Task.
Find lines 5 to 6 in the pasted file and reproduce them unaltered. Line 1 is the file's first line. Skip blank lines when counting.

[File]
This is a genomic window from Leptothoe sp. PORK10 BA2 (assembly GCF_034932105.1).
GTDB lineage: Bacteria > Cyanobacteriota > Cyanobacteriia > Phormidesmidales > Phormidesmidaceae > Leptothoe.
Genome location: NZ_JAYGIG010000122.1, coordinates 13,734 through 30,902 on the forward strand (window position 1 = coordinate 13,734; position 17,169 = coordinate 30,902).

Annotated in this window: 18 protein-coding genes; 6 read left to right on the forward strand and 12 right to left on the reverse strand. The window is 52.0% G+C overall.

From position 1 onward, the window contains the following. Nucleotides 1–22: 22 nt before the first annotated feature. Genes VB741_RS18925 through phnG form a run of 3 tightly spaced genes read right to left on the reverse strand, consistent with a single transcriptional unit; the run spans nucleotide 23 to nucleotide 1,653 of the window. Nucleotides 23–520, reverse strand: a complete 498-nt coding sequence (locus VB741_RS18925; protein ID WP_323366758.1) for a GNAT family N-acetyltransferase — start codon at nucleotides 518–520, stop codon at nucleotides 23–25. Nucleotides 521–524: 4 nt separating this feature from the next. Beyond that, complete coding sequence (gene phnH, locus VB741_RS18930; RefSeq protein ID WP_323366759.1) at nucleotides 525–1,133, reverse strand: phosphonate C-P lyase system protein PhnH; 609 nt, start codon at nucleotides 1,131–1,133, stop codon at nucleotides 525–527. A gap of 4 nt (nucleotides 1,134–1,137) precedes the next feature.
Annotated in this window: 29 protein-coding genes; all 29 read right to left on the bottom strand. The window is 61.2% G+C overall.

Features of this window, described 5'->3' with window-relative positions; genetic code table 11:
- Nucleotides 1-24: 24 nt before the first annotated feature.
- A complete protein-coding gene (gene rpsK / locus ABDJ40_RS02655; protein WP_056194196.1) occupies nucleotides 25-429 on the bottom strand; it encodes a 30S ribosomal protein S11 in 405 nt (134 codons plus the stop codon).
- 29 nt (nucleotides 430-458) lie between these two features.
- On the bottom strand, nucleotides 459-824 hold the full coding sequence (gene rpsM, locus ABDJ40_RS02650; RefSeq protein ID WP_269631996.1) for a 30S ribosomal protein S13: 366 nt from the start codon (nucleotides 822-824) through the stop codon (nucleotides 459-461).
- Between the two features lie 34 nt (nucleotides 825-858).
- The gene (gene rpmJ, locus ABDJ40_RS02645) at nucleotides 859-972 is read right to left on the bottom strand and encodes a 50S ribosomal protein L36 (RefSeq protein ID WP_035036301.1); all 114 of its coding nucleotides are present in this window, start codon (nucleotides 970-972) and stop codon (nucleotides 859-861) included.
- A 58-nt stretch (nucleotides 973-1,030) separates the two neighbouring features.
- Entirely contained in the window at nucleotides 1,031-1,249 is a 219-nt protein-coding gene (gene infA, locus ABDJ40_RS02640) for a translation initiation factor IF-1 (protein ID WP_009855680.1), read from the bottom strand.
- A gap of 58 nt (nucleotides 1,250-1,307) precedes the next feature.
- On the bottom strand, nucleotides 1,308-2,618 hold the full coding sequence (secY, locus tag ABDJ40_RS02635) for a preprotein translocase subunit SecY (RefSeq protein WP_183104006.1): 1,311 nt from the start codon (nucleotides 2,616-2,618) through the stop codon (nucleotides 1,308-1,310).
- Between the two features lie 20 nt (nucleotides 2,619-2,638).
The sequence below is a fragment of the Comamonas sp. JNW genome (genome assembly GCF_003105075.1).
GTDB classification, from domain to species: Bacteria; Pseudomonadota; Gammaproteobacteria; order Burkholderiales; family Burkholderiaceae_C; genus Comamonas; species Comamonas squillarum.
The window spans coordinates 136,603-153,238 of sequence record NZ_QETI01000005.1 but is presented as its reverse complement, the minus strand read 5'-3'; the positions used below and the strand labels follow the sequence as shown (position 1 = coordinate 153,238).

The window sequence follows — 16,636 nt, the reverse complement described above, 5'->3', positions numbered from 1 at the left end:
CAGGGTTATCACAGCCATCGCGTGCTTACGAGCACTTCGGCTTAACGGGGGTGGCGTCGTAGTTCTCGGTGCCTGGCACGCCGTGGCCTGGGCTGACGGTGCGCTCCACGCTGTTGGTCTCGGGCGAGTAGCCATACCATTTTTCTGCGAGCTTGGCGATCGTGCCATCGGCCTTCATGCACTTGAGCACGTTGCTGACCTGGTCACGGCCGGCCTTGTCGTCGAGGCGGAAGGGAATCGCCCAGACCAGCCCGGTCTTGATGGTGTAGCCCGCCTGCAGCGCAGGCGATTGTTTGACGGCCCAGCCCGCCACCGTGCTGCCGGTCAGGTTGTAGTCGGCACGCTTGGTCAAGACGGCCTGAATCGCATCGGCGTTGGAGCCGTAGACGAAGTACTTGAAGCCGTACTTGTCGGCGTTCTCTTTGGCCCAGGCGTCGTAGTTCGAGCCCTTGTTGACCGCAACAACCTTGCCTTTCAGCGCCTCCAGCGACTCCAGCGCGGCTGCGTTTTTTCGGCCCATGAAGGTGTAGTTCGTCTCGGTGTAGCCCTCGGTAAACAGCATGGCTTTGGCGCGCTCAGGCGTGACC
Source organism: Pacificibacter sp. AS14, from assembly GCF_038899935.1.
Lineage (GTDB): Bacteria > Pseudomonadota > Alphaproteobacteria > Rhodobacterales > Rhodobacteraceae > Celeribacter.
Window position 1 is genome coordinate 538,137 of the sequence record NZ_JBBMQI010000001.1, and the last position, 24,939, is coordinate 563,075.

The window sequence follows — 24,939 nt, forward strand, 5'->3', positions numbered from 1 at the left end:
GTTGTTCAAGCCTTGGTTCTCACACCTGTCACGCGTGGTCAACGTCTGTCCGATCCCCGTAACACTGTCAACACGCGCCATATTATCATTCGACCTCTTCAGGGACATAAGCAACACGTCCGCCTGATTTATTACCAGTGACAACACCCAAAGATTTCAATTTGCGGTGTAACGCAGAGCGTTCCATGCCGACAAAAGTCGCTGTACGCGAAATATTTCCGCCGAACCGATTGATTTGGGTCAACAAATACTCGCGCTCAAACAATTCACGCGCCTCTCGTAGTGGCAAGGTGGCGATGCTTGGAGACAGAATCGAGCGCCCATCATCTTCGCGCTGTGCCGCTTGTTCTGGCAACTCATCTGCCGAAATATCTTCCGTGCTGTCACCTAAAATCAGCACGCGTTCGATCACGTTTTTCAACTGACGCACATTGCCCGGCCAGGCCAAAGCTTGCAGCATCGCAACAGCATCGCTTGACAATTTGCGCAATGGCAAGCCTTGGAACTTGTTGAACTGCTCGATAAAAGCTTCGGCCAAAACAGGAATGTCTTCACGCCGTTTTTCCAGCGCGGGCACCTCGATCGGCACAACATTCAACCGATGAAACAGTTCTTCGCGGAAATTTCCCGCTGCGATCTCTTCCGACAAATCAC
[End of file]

From position 1 onward, the window contains the following. Nucleotides 1–22: 22 nt before the first annotated feature. Genes VB741_RS18925 through phnG form a run of 3 tightly spaced genes read right to left on the reverse strand, consistent with a single transcriptional unit; the run spans nucleotide 23 to nucleotide 1,653 of the window. Nucleotides 23–520, reverse strand: a complete 498-nt coding sequence (locus VB741_RS18925; protein ID WP_323366758.1) for a GNAT family N-acetyltransferase — start codon at nucleotides 518–520, stop codon at nucleotides 23–25. Nucleotides 521–524: 4 nt separating this feature from the next. Beyond that, complete coding sequence (gene phnH, locus VB741_RS18930; RefSeq protein ID WP_323366759.1) at nucleotides 525–1,133, reverse strand: phosphonate C-P lyase system protein PhnH; 609 nt, start codon at nucleotides 1,131–1,133, stop codon at nucleotides 525–527. A gap of 4 nt (nucleotides 1,134–1,137) precedes the next feature.
Annotated in this window: 29 protein-coding genes; all 29 read right to left on the bottom strand. The window is 61.2% G+C overall.